Cameraman who detained by US forces freed

U.S. forces have detained several Iraqi cameramen and photographers in recent months, including two working for Reuters.

Cameraman who detained by US forces freed

The U.S. military has released an Iraqi cameraman who works for a television station in Baghdad after detaining him in a raid last week.

Cameraman Omar Hisham told Reuters he was freed on Friday, a day after being detained along with his father and two brothers at their home in the northern Adhamiya district of Baghdad.

"They suspected I had information about an American soldier who was killed by a sniper in Adhamiya more than two weeks ago," Hisham said by telephone on Tuesday.

U.S. forces have detained several Iraqi cameramen and photographers in recent months, including two working for Reuters.

Ibrahim Jassam Mohammed, an Iraqi who has supplied photos and video to Reuters on a freelance basis for about two years, was detained a week ago and is still being held. The American military said he was regarded as a "security threat".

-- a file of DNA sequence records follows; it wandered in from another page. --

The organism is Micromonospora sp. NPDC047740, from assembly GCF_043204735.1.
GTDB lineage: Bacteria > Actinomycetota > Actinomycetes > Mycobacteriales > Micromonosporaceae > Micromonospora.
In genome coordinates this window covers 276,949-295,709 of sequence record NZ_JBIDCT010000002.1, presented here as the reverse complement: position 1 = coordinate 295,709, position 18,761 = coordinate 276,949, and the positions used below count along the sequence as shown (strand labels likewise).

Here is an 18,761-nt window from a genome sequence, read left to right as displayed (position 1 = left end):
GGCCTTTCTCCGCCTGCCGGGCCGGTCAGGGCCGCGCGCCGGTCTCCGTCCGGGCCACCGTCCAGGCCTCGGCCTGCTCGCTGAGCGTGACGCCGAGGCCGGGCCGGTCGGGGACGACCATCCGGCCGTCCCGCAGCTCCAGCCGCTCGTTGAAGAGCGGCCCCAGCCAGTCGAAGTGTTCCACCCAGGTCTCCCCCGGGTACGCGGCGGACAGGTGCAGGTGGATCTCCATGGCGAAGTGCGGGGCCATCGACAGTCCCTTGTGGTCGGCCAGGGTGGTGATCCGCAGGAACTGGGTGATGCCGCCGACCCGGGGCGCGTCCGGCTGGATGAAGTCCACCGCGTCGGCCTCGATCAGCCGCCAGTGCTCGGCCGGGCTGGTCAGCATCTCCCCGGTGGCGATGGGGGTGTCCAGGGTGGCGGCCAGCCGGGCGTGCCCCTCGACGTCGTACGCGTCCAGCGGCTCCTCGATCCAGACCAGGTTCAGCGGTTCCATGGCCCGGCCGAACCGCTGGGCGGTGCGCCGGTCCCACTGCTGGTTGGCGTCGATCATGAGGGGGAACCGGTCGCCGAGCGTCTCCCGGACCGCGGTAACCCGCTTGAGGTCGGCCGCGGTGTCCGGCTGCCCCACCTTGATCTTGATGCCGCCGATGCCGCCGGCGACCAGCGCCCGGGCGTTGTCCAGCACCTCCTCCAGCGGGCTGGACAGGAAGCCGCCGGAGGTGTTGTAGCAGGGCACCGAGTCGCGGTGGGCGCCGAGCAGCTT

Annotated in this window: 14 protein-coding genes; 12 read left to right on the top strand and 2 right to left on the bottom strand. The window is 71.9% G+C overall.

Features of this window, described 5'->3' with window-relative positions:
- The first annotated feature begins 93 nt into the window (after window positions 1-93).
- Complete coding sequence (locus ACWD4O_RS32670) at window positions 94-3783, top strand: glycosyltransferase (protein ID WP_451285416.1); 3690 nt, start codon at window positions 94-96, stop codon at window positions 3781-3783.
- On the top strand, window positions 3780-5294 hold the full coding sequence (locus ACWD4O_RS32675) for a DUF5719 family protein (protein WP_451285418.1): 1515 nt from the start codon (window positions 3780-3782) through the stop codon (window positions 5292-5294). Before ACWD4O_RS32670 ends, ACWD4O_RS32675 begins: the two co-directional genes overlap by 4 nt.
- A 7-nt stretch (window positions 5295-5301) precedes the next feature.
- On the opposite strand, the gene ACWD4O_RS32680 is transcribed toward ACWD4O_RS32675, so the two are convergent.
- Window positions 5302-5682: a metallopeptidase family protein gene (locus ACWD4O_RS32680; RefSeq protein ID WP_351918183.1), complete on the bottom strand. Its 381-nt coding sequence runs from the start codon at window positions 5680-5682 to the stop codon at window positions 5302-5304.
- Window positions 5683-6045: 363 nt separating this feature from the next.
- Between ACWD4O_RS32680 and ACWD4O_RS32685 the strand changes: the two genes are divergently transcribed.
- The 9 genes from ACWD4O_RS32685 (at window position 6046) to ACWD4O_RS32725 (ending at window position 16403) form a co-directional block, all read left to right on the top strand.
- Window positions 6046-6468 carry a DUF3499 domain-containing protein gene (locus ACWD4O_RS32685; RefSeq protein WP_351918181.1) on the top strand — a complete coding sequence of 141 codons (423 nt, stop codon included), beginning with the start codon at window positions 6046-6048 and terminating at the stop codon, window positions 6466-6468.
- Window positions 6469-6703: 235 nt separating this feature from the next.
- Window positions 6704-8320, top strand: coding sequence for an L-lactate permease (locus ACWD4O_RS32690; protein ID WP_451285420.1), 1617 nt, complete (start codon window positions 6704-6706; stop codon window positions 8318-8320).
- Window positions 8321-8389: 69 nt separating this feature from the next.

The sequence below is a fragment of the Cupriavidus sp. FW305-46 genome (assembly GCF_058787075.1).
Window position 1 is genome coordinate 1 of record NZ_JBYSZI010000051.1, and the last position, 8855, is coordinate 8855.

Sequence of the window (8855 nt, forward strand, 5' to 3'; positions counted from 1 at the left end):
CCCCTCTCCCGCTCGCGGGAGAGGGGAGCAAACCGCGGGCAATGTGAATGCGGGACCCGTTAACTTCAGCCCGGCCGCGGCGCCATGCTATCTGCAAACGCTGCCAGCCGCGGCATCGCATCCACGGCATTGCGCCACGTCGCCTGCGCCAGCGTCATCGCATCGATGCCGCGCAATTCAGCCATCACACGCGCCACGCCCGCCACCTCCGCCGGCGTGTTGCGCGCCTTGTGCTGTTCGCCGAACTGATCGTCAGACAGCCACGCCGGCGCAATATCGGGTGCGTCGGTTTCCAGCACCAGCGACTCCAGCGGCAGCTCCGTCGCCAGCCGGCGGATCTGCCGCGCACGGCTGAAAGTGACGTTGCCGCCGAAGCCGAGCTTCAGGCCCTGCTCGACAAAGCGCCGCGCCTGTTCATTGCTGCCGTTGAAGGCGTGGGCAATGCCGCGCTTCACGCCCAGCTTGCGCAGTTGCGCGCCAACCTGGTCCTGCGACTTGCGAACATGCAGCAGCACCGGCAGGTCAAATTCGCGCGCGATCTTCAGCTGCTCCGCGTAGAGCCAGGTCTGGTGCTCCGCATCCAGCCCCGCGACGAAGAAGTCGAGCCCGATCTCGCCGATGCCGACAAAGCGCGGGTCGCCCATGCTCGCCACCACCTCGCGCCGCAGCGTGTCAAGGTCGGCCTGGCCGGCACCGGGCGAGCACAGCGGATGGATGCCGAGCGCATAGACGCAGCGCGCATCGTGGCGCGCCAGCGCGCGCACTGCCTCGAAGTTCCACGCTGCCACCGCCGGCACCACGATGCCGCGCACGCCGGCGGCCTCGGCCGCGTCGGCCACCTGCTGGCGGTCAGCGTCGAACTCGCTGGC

Last month, the U.S. military freed Ali al-Mashhadani, an Iraqi cameraman working for Reuters and other foreign media, after holding him for three weeks without charges.

Hisham said he was released with his father, although his two brothers were still being held.

The military said on the day of Hisham's detention that a journalist had been picked up in an operation against al Qaeda.

Before being freed, Hisham said U.S. soldiers told him through a translator that "there is nothing against you".

The New York-based Committee to Protect Journalists (CPJ) welcomed the release of Hisham and called on the military to free Jassam, who was arrested during a raid at his home in Mahmudiya, 30 km (20 miles) south of Baghdad.

"We welcome the release of Omar Hisham, but worry about the apparent uptick in journalist detentions," CPJ Executive Director Joel Simon said in a statement.

Hisham, who was detained in a predawn raid last Thursday, said U.S. forces held him in a small, cold cell.

"I am tired psychologically because I am innocent," he said.

Hameed Ghazal, director of news at Baghdad TV, said: "The way they raided and detained (the men) was barbarous. We ask the government and parliament to set a law to protect journalists."

Iraqi and international media rights groups have criticised the military's treatment of suspicions apparently arising from reporters' legitimate activities covering acts of violence.

The U.S. military says the U.N. mandate authorising its presence in Iraq allows it to hold anyone it deems a threat indefinitely. That mandate expire on Dec. 31.


Güncelleme Tarihi: 09 Eylül 2008, 17:41